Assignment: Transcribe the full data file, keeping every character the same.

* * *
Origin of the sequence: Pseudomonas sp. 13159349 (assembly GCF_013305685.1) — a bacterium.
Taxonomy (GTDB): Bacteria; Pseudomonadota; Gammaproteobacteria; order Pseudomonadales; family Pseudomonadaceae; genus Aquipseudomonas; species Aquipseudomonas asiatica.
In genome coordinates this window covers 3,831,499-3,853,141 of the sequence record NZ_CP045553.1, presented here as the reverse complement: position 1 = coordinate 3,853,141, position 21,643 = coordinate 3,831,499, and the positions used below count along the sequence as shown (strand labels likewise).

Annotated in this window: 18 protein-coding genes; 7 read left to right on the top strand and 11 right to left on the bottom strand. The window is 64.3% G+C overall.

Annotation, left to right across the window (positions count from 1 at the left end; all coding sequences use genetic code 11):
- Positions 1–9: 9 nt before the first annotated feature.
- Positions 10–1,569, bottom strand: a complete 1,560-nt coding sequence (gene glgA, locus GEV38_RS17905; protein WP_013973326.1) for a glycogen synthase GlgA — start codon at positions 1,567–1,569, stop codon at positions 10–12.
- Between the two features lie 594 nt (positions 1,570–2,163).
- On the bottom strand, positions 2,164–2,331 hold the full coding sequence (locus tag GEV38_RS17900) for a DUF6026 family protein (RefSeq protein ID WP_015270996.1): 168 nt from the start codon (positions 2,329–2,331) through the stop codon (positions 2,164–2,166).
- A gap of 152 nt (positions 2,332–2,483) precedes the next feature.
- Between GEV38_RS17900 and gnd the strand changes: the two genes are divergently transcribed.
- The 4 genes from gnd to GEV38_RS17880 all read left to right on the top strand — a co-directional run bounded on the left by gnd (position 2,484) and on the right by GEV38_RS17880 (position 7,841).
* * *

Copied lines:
Origin of the sequence: Pseudomonas sp. 13159349 (assembly GCF_013305685.1) — a bacterium.
Taxonomy (GTDB): Bacteria; Pseudomonadota; Gammaproteobacteria; order Pseudomonadales; family Pseudomonadaceae; genus Aquipseudomonas; species Aquipseudomonas asiatica.
In genome coordinates this window covers 3,831,499-3,853,141 of the sequence record NZ_CP045553.1, presented here as the reverse complement: position 1 = coordinate 3,853,141, position 21,643 = coordinate 3,831,499, and the positions used below count along the sequence as shown (strand labels likewise).

Annotated in this window: 18 protein-coding genes; 7 read left to right on the top strand and 11 right to left on the bottom strand. The window is 64.3% G+C overall.

Annotation, left to right across the window (positions count from 1 at the left end; all coding sequences use genetic code 11):
- Positions 1–9: 9 nt before the first annotated feature.
- Positions 10–1,569, bottom strand: a complete 1,560-nt coding sequence (gene glgA, locus GEV38_RS17905; protein WP_013973326.1) for a glycogen synthase GlgA — start codon at positions 1,567–1,569, stop codon at positions 10–12.
- Between the two features lie 594 nt (positions 1,570–2,163).
- On the bottom strand, positions 2,164–2,331 hold the full coding sequence (locus tag GEV38_RS17900) for a DUF6026 family protein (RefSeq protein ID WP_015270996.1): 168 nt from the start codon (positions 2,329–2,331) through the stop codon (positions 2,164–2,166).
- A gap of 152 nt (positions 2,332–2,483) precedes the next feature.
- Between GEV38_RS17900 and gnd the strand changes: the two genes are divergently transcribed.
- The 4 genes from gnd to GEV38_RS17880 all read left to right on the top strand — a co-directional run bounded on the left by gnd (position 2,484) and on the right by GEV38_RS17880 (position 7,841).